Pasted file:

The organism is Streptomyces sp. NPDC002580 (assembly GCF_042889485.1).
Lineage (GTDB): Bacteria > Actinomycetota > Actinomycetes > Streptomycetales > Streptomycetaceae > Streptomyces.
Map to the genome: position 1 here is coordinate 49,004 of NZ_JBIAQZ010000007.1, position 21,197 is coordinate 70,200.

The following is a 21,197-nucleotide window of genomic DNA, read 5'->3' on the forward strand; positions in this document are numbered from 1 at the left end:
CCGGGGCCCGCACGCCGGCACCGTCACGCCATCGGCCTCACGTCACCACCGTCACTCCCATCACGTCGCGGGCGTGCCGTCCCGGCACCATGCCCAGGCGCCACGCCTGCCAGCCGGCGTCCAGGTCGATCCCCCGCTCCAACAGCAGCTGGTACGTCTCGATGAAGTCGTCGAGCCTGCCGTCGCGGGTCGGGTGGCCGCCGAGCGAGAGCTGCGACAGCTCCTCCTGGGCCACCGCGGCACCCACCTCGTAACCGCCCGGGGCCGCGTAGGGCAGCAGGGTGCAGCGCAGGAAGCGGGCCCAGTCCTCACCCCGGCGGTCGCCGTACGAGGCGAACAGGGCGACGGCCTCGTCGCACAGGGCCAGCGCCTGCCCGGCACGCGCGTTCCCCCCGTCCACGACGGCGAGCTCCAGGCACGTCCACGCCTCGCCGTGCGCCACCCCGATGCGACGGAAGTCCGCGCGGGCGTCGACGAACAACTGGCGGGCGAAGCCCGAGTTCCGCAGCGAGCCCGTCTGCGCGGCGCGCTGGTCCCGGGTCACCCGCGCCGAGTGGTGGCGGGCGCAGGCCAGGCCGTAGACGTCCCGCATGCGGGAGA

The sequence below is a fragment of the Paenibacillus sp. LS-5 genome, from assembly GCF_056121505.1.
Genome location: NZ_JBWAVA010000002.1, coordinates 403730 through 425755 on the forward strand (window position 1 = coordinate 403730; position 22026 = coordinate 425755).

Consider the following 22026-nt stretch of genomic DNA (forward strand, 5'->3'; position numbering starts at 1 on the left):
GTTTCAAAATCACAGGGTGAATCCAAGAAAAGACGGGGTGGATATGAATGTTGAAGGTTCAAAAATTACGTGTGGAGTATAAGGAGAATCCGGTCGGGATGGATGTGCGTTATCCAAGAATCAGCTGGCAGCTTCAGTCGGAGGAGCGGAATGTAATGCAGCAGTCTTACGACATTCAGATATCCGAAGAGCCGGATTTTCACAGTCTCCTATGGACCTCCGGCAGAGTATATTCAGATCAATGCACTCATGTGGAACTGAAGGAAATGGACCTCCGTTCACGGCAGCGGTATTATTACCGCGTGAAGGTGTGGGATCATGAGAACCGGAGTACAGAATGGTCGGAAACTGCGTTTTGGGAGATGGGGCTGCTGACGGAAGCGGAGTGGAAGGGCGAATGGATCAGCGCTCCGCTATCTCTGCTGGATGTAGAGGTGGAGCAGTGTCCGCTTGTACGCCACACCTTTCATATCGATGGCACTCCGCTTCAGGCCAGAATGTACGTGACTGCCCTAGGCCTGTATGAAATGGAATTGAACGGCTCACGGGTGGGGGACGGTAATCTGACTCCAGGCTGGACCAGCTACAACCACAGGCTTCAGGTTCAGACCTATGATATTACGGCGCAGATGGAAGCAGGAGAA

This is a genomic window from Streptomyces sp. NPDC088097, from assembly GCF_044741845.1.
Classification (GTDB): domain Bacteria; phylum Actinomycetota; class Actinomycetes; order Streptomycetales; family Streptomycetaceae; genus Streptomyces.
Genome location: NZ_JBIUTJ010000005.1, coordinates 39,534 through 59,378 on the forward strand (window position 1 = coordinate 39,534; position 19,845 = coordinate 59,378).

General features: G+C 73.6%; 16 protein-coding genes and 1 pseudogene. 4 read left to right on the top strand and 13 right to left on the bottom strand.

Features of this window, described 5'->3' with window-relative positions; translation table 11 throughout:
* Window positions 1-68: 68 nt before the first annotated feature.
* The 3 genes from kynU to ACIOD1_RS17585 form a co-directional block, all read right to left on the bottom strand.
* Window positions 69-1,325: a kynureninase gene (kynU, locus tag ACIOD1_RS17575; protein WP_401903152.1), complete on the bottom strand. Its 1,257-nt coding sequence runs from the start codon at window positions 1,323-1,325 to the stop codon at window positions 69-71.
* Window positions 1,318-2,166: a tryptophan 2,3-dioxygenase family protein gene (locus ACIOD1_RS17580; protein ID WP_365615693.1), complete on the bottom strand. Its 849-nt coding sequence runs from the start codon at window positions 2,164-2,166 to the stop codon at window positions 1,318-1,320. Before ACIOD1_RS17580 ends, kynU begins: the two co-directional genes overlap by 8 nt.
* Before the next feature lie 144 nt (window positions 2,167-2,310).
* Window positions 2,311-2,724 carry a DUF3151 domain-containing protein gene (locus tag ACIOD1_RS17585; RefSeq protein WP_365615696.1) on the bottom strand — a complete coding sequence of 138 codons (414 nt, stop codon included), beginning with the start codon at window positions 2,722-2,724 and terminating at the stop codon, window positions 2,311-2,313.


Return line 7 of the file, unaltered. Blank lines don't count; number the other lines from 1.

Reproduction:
Genome location: NZ_JBWAVA010000002.1, coordinates 403730 through 425755 on the forward strand (window position 1 = coordinate 403730; position 22026 = coordinate 425755).